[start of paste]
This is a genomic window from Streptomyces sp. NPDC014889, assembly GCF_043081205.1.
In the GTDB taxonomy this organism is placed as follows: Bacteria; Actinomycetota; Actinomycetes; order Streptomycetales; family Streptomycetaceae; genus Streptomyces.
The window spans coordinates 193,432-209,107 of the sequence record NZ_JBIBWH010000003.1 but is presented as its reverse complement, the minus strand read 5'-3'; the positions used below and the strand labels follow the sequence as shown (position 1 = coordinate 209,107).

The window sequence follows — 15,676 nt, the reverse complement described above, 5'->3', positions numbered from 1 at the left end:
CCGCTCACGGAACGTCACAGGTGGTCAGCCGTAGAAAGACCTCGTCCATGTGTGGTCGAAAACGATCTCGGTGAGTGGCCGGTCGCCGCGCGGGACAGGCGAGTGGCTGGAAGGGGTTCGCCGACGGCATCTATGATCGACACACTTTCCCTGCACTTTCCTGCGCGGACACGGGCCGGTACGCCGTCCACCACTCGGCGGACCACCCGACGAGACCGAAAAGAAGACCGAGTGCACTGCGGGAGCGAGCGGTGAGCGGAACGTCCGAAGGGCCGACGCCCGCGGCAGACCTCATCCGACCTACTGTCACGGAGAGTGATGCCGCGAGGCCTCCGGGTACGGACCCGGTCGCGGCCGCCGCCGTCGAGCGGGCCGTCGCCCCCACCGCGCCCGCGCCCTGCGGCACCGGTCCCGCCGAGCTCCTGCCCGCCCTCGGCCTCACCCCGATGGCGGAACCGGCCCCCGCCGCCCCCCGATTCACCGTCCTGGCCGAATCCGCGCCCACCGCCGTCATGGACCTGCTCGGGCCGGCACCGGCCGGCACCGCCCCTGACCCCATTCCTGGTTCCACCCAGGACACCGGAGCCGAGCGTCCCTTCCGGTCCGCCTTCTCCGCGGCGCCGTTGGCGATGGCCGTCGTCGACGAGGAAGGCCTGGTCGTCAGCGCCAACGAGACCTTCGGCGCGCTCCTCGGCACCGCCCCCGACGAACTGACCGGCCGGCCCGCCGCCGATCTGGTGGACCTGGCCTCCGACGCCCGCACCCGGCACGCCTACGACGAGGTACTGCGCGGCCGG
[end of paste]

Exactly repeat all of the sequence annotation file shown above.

This is a genomic window from Streptomyces sp. NPDC014889, assembly GCF_043081205.1.
In the GTDB taxonomy this organism is placed as follows: Bacteria; Actinomycetota; Actinomycetes; order Streptomycetales; family Streptomycetaceae; genus Streptomyces.
The window spans coordinates 193,432-209,107 of the sequence record NZ_JBIBWH010000003.1 but is presented as its reverse complement, the minus strand read 5'-3'; the positions used below and the strand labels follow the sequence as shown (position 1 = coordinate 209,107).

The window sequence follows — 15,676 nt, the reverse complement described above, 5'->3', positions numbered from 1 at the left end:
CCGCTCACGGAACGTCACAGGTGGTCAGCCGTAGAAAGACCTCGTCCATGTGTGGTCGAAAACGATCTCGGTGAGTGGCCGGTCGCCGCGCGGGACAGGCGAGTGGCTGGAAGGGGTTCGCCGACGGCATCTATGATCGACACACTTTCCCTGCACTTTCCTGCGCGGACACGGGCCGGTACGCCGTCCACCACTCGGCGGACCACCCGACGAGACCGAAAAGAAGACCGAGTGCACTGCGGGAGCGAGCGGTGAGCGGAACGTCCGAAGGGCCGACGCCCGCGGCAGACCTCATCCGACCTACTGTCACGGAGAGTGATGCCGCGAGGCCTCCGGGTACGGACCCGGTCGCGGCCGCCGCCGTCGAGCGGGCCGTCGCCCCCACCGCGCCCGCGCCCTGCGGCACCGGTCCCGCCGAGCTCCTGCCCGCCCTCGGCCTCACCCCGATGGCGGAACCGGCCCCCGCCGCCCCCCGATTCACCGTCCTGGCCGAATCCGCGCCCACCGCCGTCATGGACCTGCTCGGGCCGGCACCGGCCGGCACCGCCCCTGACCCCATTCCTGGTTCCACCCAGGACACCGGAGCCGAGCGTCCCTTCCGGTCCGCCTTCTCCGCGGCGCCGTTGGCGATGGCCGTCGTCGACGAGGAAGGCCTGGTCGTCAGCGCCAACGAGACCTTCGGCGCGCTCCTCGGCACCGCCCCCGACGAACTGACCGGCCGGCCCGCCGCCGATCTGGTGGACCTGGCCTCCGACGCCCGCACCCGGCACGCCTACGACGAGGTACTGCGCGGCCGG